“Ask Not What Your Country Can Do for You, But What You Can Do for Your Country.”

On the 56th anniversary of President Kennedy’s death, we are in an equally somber moment in American history; so, it seems appropriate to recall these words from his Inaugural Address. 

And, what can we do? 

1) We can tell our leaders to speak out on our behalf. That’s a quick call or email.  There are 535 people in Congress, only three of whom represent you. 

2)  We can become leaders ourselves. There are millions of us.

We’ll talk more about #2 at our December 14 County Action Meeting, but this weekend can be a turning point, so I wanted to write a few words in a Call to Action.

What’s an “Opinion Leader?”

In 1957, two guys named Katz & Lazarsfeld introduced the concept of “Opinion Leaders.” It was based on prior work by some famous sociologists. The fundamental concept, which has been applied more in selling products than in politics, is the “two-step flow of communication.” 

Opinion leadership is leadership by an active media user who interprets the meaning of media messages or content for lower-end media users. Or,  merely endorses the messages by adopting them.

How Can I Be An Opinion Leader This Weekend?

You can probably think of lots of ways in which you can be an opinion leader, but for this weekend’s Call to Action here are a few tips. And, please don’t run away when I say “social media”  I’ll be giving you statistics to prove this at the Dec. 12 meeting, but for now please just trust me that 70% of adults are getting at least some of their news from social media. Social media is much more important than expensive television ads these days. That’s good news for Democrats — if people like you will participate. If not, the platform is abandoned to Russian bots and GOP  trolls.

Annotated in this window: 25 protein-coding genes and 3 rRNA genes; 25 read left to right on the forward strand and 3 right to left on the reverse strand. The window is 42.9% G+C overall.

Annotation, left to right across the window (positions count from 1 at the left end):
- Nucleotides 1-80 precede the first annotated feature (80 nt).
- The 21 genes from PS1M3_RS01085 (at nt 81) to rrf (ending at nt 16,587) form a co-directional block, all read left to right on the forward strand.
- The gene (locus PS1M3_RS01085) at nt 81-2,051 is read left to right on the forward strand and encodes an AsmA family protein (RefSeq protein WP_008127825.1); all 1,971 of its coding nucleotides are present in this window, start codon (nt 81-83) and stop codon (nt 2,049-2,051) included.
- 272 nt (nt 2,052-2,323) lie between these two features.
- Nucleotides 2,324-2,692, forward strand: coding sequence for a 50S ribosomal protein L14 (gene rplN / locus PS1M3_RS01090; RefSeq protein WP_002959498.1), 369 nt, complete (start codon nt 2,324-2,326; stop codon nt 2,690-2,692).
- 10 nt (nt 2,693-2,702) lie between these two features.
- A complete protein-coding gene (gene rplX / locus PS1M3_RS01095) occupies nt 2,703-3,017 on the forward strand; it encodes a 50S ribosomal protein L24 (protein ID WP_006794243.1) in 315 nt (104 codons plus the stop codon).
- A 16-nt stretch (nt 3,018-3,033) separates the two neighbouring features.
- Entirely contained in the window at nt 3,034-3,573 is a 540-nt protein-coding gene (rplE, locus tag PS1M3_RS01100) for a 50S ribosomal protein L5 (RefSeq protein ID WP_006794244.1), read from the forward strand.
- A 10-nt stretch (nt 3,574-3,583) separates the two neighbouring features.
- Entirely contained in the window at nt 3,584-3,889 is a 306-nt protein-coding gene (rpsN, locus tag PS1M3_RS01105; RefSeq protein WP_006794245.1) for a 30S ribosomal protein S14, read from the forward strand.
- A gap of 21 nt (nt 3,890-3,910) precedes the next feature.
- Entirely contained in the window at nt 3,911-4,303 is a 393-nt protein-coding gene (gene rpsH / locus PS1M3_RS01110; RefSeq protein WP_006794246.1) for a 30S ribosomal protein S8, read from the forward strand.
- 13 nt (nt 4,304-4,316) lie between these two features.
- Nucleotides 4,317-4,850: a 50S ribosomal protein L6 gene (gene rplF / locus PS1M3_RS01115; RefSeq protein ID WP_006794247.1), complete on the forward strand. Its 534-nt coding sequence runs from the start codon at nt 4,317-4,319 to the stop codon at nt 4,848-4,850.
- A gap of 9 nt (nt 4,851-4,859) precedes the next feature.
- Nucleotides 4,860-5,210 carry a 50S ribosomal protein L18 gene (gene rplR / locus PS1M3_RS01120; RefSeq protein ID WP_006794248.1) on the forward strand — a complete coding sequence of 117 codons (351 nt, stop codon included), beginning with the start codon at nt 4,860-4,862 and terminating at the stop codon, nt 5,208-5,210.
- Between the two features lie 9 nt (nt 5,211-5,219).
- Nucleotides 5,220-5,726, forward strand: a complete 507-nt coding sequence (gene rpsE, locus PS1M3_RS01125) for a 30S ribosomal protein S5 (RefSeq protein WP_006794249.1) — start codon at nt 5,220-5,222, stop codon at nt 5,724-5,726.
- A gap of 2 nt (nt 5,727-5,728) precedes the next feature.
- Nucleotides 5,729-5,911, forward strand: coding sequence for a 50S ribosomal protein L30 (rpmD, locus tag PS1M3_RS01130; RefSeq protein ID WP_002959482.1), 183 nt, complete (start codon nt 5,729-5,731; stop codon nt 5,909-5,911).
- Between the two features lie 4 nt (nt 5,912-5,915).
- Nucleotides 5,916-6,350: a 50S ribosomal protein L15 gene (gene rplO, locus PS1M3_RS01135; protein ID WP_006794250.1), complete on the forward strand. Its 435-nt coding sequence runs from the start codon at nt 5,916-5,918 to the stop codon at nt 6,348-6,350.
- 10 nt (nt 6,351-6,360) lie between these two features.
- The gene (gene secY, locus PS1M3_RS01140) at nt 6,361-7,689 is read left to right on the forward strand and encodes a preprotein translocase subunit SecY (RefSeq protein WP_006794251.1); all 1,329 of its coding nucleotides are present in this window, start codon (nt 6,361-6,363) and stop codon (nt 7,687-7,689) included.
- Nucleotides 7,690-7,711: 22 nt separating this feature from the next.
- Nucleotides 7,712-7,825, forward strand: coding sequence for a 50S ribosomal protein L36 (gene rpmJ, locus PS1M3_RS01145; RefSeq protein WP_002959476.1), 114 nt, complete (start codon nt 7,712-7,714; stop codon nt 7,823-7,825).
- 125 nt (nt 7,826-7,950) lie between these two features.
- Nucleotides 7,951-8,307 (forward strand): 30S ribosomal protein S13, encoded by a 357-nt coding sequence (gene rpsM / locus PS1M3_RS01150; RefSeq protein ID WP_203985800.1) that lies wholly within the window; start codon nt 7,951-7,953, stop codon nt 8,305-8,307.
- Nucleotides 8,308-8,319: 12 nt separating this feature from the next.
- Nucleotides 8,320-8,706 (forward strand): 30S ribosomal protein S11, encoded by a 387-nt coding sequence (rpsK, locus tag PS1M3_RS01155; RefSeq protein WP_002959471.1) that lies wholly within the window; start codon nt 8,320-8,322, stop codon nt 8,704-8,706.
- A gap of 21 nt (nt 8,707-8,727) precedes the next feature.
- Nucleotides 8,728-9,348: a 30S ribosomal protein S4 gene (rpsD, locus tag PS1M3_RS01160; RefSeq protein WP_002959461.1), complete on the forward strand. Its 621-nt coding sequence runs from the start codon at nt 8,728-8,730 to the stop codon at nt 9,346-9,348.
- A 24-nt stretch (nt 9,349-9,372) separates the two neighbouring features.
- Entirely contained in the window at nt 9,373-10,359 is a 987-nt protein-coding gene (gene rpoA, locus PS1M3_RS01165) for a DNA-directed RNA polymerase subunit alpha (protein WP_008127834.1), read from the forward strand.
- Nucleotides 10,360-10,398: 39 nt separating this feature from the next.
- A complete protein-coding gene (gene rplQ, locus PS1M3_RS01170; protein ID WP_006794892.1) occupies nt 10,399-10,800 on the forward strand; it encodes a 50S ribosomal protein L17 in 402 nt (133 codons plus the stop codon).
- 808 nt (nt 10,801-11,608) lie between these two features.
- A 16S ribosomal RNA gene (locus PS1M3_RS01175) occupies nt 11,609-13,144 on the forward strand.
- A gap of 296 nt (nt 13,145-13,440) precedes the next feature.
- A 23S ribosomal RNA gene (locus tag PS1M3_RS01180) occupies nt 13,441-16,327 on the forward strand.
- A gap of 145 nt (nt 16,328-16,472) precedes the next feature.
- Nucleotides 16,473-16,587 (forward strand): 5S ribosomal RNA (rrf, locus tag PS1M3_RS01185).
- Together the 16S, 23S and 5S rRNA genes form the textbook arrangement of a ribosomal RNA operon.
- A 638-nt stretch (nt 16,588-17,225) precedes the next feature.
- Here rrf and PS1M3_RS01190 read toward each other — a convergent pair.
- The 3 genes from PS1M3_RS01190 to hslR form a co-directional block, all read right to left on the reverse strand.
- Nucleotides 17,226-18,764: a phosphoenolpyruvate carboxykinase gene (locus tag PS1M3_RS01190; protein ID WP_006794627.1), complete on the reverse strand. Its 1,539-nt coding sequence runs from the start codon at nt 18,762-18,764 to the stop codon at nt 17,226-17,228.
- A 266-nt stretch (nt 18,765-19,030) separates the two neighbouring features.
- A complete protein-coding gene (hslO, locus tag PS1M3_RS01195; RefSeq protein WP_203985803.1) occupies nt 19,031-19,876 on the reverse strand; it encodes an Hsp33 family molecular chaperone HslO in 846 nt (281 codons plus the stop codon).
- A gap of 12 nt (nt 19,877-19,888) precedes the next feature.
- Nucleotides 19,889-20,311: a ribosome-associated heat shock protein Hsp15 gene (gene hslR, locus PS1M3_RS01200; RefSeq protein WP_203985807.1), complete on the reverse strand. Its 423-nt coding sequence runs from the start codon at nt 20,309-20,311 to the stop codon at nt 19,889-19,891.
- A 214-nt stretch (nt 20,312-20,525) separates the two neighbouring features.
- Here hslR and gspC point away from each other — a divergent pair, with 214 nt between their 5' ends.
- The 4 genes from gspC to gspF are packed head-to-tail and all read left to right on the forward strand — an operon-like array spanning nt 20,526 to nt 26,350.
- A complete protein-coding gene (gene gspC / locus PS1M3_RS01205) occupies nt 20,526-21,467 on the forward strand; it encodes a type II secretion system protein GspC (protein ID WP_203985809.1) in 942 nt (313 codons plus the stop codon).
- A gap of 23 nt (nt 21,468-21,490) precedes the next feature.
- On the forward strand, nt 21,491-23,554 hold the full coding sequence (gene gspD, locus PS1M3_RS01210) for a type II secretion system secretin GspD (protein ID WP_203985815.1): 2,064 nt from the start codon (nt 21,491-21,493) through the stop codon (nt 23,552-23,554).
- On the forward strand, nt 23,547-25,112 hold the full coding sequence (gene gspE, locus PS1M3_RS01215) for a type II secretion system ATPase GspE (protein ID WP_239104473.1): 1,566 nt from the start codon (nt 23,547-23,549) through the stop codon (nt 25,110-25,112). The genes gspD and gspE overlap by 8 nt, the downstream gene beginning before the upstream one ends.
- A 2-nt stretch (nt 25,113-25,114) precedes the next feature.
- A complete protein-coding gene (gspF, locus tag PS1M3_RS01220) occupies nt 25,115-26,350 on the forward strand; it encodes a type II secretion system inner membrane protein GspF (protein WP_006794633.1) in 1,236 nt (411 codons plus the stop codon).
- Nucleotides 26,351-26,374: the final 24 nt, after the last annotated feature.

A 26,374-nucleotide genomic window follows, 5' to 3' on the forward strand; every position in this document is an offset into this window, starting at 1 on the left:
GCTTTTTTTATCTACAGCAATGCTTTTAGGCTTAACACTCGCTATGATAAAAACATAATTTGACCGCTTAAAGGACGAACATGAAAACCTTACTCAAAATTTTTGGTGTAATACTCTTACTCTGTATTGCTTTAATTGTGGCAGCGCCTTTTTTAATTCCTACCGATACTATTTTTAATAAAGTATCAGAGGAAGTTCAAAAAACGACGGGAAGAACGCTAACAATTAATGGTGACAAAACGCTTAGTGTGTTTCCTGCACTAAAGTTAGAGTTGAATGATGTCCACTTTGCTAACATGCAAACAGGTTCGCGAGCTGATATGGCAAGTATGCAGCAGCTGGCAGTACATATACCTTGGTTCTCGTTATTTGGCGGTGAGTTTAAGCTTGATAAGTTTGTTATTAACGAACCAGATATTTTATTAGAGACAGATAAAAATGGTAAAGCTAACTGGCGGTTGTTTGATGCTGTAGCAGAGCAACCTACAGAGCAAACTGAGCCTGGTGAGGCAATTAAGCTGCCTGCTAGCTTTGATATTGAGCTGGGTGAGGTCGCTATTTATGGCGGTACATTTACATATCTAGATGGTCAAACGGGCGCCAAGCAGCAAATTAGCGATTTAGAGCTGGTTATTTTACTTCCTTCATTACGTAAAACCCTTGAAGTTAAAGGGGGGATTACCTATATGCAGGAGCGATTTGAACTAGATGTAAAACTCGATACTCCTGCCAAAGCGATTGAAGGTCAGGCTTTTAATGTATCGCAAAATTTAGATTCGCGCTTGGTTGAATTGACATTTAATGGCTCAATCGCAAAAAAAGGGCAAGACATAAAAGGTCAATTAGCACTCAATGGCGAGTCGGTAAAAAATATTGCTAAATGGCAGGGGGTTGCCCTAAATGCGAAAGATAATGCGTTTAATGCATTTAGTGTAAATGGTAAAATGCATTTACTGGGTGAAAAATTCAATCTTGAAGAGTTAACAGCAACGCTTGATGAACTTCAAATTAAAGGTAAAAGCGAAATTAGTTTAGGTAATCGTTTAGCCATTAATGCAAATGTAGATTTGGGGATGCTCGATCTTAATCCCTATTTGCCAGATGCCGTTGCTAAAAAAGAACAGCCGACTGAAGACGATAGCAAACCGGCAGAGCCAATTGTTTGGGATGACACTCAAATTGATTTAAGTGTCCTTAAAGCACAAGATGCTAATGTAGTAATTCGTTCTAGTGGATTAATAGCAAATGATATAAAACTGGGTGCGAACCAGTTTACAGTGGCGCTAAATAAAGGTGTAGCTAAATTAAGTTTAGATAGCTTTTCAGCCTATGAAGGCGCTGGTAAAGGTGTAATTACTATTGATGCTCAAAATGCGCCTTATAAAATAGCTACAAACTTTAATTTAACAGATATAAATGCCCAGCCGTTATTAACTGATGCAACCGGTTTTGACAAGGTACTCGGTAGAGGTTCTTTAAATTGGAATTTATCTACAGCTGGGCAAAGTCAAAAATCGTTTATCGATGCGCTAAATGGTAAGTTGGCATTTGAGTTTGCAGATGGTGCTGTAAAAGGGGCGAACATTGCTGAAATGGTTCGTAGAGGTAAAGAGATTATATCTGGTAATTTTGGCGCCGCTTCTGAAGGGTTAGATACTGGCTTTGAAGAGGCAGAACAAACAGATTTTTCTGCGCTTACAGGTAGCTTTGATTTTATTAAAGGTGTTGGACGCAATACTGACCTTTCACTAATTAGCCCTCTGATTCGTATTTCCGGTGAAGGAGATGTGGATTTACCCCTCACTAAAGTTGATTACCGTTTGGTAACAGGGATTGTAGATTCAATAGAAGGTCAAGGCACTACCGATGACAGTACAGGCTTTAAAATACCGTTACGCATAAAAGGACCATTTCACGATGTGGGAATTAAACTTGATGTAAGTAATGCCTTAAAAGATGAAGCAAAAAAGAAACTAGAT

10 minutes a day. That’s all I’m asking. And, regarding those bots and trolls: Ignore them. Our voices can overpower them.

Even if you have fewer than 10 friends, you can make an impact by devoting just a few minutes a day. Here’s how:

Ignore your Facebook timeline or Twitter feed. Sign in and go straight to the search bar. It’s similar on Facebook.

Search for as many of these as you have time for (we’ll give you a larger list at our next meeting, but for this weekend’s emergency, use these):

On Facebook:
DNC War Room


Search for one at a time. Then, scroll the results, find something that resonates for you — an expression of something YOU’D like other people to hear. Then, share it and like it if on Facebook  When on Twitter, retweet it and like it. (Don’t know what “retweet” means? — watch that short video above.). For advanced opinion leaders:  Retweet or share with your own commentary. Use the hashtags of the original user. Also, use #DemCast so other users will pick up the theme and keep spreading the word.

If you think this doesn’t matter, think again. The Republicans and the Russians will be spending their weekend at it. Give your country 10 minutes. Then go canvass and give some more.

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